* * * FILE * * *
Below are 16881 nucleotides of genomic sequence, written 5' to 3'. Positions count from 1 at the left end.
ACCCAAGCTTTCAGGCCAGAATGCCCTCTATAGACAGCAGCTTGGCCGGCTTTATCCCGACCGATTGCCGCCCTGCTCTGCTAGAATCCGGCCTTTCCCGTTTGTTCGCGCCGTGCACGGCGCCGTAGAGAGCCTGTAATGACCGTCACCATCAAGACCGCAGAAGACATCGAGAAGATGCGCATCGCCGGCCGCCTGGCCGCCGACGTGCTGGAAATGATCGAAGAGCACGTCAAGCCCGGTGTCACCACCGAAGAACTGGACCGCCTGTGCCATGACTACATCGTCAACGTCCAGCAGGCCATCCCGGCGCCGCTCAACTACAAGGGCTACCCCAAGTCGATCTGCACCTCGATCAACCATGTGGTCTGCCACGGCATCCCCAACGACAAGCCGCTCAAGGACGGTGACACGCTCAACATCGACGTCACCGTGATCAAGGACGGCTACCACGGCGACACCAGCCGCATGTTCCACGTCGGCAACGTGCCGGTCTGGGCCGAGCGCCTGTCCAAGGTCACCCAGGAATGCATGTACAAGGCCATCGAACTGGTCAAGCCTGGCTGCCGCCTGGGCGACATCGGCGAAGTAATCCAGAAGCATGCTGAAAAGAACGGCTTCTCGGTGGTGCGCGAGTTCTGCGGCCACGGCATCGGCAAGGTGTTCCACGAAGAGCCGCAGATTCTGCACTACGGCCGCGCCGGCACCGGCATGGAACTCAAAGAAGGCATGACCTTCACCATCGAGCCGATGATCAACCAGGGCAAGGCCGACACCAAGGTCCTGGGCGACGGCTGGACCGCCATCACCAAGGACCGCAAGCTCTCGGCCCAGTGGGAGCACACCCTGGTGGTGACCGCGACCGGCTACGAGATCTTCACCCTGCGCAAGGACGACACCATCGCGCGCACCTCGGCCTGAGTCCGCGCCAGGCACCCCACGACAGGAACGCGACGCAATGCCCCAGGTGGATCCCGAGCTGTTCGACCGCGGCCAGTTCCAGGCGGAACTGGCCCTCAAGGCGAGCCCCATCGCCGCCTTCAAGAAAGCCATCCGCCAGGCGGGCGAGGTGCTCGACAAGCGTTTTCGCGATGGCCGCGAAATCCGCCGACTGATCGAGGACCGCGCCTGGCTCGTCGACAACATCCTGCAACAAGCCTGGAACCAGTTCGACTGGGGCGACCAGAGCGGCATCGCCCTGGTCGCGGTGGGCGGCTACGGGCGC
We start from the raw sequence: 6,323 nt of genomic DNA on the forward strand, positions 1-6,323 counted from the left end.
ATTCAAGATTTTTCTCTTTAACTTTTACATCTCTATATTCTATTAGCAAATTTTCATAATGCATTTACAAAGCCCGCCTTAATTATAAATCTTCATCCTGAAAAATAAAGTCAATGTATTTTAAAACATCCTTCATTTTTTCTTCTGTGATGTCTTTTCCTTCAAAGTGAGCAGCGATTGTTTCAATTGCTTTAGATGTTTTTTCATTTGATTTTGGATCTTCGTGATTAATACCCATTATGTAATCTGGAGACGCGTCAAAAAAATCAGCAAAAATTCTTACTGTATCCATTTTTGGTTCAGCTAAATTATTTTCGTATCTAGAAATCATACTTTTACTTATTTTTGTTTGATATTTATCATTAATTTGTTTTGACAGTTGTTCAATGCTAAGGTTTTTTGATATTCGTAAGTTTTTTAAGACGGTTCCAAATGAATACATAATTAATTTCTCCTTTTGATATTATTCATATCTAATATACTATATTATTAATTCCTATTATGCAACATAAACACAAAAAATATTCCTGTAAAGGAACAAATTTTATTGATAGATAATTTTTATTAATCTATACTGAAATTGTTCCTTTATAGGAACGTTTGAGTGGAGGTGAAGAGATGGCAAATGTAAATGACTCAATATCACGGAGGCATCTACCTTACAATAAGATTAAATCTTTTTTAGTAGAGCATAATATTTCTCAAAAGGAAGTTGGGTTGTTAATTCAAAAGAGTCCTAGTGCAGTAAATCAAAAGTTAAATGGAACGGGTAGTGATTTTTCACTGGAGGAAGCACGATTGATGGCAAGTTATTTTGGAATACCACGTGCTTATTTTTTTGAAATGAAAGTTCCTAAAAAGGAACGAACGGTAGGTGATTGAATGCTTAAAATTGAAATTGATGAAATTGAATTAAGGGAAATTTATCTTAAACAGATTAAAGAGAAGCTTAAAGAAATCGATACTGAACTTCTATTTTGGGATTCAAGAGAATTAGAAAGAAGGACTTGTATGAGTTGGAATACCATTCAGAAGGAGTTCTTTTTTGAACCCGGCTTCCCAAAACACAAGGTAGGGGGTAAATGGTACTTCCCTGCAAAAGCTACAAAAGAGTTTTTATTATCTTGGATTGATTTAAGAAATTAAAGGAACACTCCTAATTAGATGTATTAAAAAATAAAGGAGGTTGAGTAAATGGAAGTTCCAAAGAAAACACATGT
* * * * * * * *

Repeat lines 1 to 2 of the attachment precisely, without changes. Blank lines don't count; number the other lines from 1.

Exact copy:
Below are 16881 nucleotides of genomic sequence, written 5' to 3'. Positions count from 1 at the left end.
ACCCAAGCTTTCAGGCCAGAATGCCCTCTATAGACAGCAGCTTGGCCGGCTTTATCCCGACCGATTGCCGCCCTGCTCTGCTAGAATCCGGCCTTTCCCGTTTGTTCGCGCCGTGCACGGCGCCGTAGAGAGCCTGTAATGACCGTCACCATCAAGACCGCAGAAGACATCGAGAAGATGCGCATCGCCGGCCGCCTGGCCGCCGACGTGCTGGAAATGATCGAAGAGCACGTCAAGCCCGGTGTCACCACCGAAGAACTGGACCGCCTGTGCCATGACTACATCGTCAACGTCCAGCAGGCCATCCCGGCGCCGCTCAACTACAAGGGCTACCCCAAGTCGATCTGCACCTCGATCAACCATGTGGTCTGCCACGGCATCCCCAACGACAAGCCGCTCAAGGACGGTGACACGCTCAACATCGACGTCACCGTGATCAAGGACGGCTACCACGGCGACACCAGCCGCATGTTCCACGTCGGCAACGTGCCGGTCTGGGCCGAGCGCCTGTCCAAGGTCACCCAGGAATGCATGTACAAGGCCATCGAACTGGTCAAGCCTGGCTGCCGCCTGGGCGACATCGGCGAAGTAATCCAGAAGCATGCTGAAAAGAACGGCTTCTCGGTGGTGCGCGAGTTCTGCGGCCACGGCATCGGCAAGGTGTTCCACGAAGAGCCGCAGATTCTGCACTACGGCCGCGCCGGCACCGGCATGGAACTCAAAGAAGGCATGACCTTCACCATCGAGCCGATGATCAACCAGGGCAAGGCCGACACCAAGGTCCTGGGCGACGGCTGGACCGCCATCACCAAGGACCGCAAGCTCTCGGCCCAGTGGGAGCACACCCTGGTGGTGACCGCGACCGGCTACGAGATCTTCACCCTGCGCAAGGACGACACCATCGCGCGCACCTCGGCCTGAGTCCGCGCCAGGCACCCCACGACAGGAACGCGACGCAATGCCCCAGGTGGATCCCGAGCTGTTCGACCGCGGCCAGTTCCAGGCGGAACTGGCCCTCAAGGCGAGCCCCATCGCCGCCTTCAAGAAAGCCATCCGCCAGGCGGGCGAGGTGCTCGACAAGCGTTTTCGCGATGGCCGCGAAATCCGCCGACTGATCGAGGACCGCGCCTGGCTCGTCGACAACATCCTGCAACAAGCCTGGAACCAGTTCGACTGGGGCGACCAGAGCGGCATCGCCCTGGTCGCGGTGGGCGGCTACGGGCGC